The Egadi islands

Anchored off the west coast, the three Egadi islands are the most comfortable Sicilian islands to visit. Before the advent of tourism, the prosperity of the islands was largely based on historical relations with Genoa, given that the archipelago was located along the trade route followed by Genoese sailors in the Middle Ages, the link was finally formalized when, in the mid-seventeenth century , the Bourbon king Philip IV ceded all the islands to some Genoese businessmen to pay off a debt of the tuna, which gathered here to reproduce at the end of spring

Favignana , the largest of the islands and home to the main trap, is only 15-30 minutes by hydrofoil from Trapani .

The link with Genoa is much more evident in the island of Levanzo , on the other side of the strait, which takes its name from a district of Genoa and hosts the Grotta del Genovese , where numerous prehistoric graffiti and paintings have been discovered.

Marettimo whose jagged and steep coasts are dotted with a succession of coves, ideal for swimming in clear waters.


The largest island of the archipelago has a characteristic butterfly shape and is dominated to the west by Mount Santa Caterina . It can be easily explored by bike, as the eastern half is almost completely flat. Along the coasts the spectacle offered by the tuff quarries is particularly suggestive, in particular near Cala Rossa and Cavallo .

Tonnara of the Florio plant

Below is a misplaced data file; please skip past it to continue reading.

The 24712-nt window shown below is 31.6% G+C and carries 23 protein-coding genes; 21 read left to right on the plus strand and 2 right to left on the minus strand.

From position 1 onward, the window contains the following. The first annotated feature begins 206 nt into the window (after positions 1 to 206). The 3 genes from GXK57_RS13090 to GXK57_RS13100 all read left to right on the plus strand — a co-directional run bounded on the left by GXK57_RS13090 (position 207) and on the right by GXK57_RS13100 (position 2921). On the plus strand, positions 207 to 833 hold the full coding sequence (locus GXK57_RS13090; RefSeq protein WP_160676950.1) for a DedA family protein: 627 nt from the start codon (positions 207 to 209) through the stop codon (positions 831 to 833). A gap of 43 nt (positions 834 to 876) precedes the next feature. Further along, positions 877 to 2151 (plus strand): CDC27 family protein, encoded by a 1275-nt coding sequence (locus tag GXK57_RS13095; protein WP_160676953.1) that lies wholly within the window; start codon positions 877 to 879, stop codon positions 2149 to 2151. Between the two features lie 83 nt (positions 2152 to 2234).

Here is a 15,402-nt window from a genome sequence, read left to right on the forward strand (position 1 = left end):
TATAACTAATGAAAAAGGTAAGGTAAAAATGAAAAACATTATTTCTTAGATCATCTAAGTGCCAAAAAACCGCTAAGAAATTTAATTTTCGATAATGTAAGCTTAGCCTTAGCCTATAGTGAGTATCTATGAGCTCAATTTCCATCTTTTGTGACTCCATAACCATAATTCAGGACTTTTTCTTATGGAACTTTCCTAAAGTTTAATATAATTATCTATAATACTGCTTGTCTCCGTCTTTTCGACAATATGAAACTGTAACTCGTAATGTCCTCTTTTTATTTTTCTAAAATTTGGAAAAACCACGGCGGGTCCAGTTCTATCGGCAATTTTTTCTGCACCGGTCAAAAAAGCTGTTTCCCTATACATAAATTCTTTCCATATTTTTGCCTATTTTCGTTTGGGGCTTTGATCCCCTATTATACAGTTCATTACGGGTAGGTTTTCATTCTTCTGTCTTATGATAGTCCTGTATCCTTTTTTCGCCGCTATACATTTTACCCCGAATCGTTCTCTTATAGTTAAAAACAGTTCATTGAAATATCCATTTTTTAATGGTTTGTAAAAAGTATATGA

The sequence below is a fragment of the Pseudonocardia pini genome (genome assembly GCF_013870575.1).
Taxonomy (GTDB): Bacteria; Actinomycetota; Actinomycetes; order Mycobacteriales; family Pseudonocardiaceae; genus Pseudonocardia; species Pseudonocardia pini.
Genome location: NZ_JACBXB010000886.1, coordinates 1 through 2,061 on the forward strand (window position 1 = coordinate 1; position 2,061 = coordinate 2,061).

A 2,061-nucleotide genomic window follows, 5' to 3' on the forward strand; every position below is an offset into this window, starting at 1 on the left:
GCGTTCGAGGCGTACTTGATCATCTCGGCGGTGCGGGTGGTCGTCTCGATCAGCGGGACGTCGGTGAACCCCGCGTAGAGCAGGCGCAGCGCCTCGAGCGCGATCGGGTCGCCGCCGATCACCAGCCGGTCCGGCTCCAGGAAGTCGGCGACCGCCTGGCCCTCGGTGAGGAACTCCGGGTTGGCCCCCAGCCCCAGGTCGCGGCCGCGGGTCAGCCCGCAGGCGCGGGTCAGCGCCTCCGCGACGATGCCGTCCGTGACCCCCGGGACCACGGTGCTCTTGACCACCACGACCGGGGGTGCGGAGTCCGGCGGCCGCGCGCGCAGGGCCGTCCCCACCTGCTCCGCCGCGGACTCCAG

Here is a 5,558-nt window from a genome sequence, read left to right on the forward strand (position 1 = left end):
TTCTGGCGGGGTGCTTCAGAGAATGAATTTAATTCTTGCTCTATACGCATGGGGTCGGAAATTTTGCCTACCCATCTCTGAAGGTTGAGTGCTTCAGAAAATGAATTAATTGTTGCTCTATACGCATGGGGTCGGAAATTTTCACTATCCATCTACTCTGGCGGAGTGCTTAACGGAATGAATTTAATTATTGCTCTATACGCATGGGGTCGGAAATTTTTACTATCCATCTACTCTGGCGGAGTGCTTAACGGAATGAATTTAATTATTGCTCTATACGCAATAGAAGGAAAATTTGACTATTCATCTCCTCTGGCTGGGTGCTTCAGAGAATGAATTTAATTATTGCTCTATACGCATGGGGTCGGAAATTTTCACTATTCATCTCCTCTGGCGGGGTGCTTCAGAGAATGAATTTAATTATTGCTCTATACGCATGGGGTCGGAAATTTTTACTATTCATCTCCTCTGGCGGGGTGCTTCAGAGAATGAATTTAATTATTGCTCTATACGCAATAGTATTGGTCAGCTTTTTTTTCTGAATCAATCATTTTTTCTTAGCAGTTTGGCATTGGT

now abandoned it was closed in 1977 due to the crisis of the local tuna industry and, although a project had been presented to transform it into a cultural center, every initiative vanished due to lack of funds.

Fun in Favignana

In the area of the port you can book diving and rent boats relying on crystal clear waters of great attraction for divers, it is possible to book night courses for underwater archeology enthusiasts.

Eating in Favignana

In the Egadi it is almost obligatory to taste some dishes based on tuna, a local specialty that is prepared in countless ways.


If you want to shop before leaving Favignana, you will find numerous shops selling tuna-based products.


4 km from Favignana is the smallest of the main islands of the archipelago , largely used for grazing sheep and goats, with its turquoise sea and white houses it almost looks like a Greek island. The population is concentrated in the homonymous village Levanzo , little more than a small group of square houses of holiday homes arranged around a tiny port.

There are basically two reasons that bring visitors to Levanzo: the prehistoric paintings of the Grotta del Genovese and the crystalline waters that lap its pebble beaches.

Grotta del Genovese

The rock paintings of the upper Paleolithic and the Neolithic graffiti of this cave were discovered by chance in 1040. Dating back to a period between 6000 and 10,000 years ago, the paintings mainly depict animals; in the most recent also men and tuna appear. The cave is accessible from the path that crosses the island, a rather challenging path.


from the village if you continue to the left along the road for about 1 km westwards until you meet a couple of rocks emerging from the water a few meters from the shore. A quieter place is Capo Grosso , on the northern side of the island where there is also a lighthouse. Continuing towards the sea is Cala Minnola , a small bay with crystal clear waters where you can swim in peace.